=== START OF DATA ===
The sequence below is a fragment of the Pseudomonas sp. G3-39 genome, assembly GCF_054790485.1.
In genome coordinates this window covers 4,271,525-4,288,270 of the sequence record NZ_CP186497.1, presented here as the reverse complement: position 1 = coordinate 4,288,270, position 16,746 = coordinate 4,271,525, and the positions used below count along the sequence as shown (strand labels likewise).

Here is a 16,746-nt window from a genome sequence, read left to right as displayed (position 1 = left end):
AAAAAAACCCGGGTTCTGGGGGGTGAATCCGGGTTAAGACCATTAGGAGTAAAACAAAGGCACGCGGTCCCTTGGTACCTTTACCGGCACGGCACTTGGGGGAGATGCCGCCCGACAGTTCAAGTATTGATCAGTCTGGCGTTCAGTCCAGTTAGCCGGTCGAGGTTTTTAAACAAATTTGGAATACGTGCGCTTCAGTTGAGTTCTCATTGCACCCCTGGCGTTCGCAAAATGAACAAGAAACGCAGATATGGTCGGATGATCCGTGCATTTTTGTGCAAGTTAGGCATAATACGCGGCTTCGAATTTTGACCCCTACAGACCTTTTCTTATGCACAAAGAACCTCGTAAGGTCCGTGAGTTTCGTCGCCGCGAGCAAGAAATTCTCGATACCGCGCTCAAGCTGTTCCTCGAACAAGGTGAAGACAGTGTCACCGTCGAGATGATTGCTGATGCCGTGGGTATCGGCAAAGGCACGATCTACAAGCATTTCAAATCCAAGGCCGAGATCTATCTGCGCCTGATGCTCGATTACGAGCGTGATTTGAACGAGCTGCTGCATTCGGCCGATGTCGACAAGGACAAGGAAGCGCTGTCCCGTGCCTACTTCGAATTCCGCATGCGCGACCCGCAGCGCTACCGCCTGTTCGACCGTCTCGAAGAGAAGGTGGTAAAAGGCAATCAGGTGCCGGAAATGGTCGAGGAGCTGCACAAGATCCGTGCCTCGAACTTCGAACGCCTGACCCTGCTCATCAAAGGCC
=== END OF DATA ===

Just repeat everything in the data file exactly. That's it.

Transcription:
The sequence below is a fragment of the Pseudomonas sp. G3-39 genome, assembly GCF_054790485.1.
In genome coordinates this window covers 4,271,525-4,288,270 of the sequence record NZ_CP186497.1, presented here as the reverse complement: position 1 = coordinate 4,288,270, position 16,746 = coordinate 4,271,525, and the positions used below count along the sequence as shown (strand labels likewise).

Here is a 16,746-nt window from a genome sequence, read left to right as displayed (position 1 = left end):
AAAAAAACCCGGGTTCTGGGGGGTGAATCCGGGTTAAGACCATTAGGAGTAAAACAAAGGCACGCGGTCCCTTGGTACCTTTACCGGCACGGCACTTGGGGGAGATGCCGCCCGACAGTTCAAGTATTGATCAGTCTGGCGTTCAGTCCAGTTAGCCGGTCGAGGTTTTTAAACAAATTTGGAATACGTGCGCTTCAGTTGAGTTCTCATTGCACCCCTGGCGTTCGCAAAATGAACAAGAAACGCAGATATGGTCGGATGATCCGTGCATTTTTGTGCAAGTTAGGCATAATACGCGGCTTCGAATTTTGACCCCTACAGACCTTTTCTTATGCACAAAGAACCTCGTAAGGTCCGTGAGTTTCGTCGCCGCGAGCAAGAAATTCTCGATACCGCGCTCAAGCTGTTCCTCGAACAAGGTGAAGACAGTGTCACCGTCGAGATGATTGCTGATGCCGTGGGTATCGGCAAAGGCACGATCTACAAGCATTTCAAATCCAAGGCCGAGATCTATCTGCGCCTGATGCTCGATTACGAGCGTGATTTGAACGAGCTGCTGCATTCGGCCGATGTCGACAAGGACAAGGAAGCGCTGTCCCGTGCCTACTTCGAATTCCGCATGCGCGACCCGCAGCGCTACCGCCTGTTCGACCGTCTCGAAGAGAAGGTGGTAAAAGGCAATCAGGTGCCGGAAATGGTCGAGGAGCTGCACAAGATCCGTGCCTCGAACTTCGAACGCCTGACCCTGCTCATCAAAGGCC